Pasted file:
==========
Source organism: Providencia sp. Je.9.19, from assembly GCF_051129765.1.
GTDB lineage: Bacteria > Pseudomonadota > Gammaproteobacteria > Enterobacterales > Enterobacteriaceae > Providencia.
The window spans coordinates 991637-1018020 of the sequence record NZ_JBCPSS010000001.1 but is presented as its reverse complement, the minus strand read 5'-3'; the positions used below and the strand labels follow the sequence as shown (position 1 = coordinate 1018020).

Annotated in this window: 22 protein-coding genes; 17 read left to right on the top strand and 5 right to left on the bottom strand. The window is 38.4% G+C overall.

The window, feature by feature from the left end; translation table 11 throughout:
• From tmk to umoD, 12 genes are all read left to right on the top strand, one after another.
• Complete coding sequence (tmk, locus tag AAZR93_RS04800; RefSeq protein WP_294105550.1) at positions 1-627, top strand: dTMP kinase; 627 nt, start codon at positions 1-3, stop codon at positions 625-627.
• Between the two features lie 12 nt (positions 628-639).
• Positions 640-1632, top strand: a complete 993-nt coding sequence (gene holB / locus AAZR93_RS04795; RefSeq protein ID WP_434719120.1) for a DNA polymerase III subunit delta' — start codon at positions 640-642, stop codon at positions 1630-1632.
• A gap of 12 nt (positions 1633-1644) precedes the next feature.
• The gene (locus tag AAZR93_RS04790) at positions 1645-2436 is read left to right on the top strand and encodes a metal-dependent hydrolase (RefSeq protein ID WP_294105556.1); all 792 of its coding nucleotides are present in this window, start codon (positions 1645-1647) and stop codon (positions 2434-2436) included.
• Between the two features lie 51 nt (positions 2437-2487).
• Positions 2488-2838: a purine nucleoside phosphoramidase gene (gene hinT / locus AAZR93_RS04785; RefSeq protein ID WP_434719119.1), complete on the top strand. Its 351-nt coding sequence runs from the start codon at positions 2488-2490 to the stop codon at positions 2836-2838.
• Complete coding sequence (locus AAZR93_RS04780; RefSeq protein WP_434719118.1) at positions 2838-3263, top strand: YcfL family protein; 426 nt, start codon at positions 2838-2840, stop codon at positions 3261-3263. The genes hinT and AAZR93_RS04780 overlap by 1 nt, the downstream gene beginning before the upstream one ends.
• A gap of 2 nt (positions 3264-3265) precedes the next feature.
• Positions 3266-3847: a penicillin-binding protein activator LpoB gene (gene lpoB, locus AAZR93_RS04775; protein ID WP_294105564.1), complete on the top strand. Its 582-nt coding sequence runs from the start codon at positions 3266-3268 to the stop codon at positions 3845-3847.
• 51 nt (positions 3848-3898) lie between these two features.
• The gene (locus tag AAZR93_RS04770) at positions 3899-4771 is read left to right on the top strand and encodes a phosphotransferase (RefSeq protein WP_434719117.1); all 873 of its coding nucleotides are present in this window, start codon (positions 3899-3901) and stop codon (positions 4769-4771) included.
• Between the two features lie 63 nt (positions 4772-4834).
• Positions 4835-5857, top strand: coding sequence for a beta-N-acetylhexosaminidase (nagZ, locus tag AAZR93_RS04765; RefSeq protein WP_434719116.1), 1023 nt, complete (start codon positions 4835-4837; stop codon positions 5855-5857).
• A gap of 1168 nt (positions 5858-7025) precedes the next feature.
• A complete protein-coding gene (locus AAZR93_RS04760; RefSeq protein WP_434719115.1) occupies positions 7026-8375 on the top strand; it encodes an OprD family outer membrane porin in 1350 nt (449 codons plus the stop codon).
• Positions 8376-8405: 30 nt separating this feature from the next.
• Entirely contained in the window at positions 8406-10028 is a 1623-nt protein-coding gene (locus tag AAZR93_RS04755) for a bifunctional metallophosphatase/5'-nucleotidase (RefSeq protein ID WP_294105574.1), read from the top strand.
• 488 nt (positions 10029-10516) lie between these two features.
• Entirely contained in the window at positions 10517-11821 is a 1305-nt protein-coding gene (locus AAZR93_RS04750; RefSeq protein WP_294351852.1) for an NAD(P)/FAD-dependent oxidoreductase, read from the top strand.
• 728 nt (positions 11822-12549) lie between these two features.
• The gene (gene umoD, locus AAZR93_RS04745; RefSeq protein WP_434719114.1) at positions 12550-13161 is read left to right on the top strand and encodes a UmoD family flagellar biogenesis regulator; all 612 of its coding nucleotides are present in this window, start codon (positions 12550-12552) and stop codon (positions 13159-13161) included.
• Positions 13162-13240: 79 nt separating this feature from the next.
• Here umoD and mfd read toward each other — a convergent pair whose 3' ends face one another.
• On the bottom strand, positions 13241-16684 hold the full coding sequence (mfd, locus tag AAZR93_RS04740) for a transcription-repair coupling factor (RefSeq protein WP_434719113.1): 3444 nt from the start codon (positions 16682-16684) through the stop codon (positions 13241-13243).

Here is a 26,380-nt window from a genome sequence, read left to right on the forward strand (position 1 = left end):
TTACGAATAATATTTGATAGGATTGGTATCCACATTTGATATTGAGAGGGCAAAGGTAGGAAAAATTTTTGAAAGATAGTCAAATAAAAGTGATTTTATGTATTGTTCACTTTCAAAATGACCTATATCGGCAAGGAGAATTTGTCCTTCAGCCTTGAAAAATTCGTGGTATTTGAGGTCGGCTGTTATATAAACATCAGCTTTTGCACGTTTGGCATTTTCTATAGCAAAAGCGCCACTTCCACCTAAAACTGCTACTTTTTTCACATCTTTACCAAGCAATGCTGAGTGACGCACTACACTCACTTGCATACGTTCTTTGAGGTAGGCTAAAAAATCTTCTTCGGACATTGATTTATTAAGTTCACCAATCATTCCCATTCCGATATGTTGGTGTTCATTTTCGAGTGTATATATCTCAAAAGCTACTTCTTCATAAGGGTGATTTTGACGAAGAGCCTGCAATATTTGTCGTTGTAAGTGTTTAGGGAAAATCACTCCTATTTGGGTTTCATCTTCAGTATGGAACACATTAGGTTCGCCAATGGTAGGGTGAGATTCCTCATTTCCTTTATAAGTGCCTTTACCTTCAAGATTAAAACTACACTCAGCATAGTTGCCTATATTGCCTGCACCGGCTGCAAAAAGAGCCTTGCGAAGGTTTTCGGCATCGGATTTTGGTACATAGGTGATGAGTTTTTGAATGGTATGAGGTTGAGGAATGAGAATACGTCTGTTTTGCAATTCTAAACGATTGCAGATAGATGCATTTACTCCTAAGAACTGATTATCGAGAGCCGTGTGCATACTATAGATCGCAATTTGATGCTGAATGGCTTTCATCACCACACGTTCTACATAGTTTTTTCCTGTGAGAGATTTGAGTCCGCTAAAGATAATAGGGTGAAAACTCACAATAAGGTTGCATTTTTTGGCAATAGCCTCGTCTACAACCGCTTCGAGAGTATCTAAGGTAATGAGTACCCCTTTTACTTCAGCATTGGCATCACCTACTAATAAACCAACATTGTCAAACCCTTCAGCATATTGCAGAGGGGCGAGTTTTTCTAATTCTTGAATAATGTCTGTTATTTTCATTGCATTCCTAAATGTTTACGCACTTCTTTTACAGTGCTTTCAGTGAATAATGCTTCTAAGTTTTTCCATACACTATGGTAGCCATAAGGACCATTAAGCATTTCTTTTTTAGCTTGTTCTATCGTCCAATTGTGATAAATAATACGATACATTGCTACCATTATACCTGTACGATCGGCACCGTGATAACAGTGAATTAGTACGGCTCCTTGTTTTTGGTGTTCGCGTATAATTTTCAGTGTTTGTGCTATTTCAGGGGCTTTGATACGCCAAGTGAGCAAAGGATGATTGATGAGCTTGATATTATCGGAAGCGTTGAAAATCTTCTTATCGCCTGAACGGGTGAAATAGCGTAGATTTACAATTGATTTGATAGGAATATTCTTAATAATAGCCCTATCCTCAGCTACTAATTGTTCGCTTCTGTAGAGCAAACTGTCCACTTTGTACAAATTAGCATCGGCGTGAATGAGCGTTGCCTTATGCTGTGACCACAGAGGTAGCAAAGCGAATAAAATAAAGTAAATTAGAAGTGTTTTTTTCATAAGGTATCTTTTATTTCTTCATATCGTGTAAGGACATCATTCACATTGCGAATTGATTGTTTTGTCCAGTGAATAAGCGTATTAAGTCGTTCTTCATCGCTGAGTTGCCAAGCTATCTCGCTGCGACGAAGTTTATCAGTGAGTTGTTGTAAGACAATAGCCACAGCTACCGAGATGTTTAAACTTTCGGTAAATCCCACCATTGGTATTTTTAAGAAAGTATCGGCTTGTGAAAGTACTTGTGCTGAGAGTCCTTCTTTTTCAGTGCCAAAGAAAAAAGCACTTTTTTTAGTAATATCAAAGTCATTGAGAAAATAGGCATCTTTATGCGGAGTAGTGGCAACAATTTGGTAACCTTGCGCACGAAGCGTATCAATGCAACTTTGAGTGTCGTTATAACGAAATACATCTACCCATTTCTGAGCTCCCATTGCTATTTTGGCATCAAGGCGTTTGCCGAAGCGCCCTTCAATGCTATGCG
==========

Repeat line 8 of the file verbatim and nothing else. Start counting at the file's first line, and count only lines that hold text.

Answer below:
• Between the two features lie 12 nt (positions 628-639).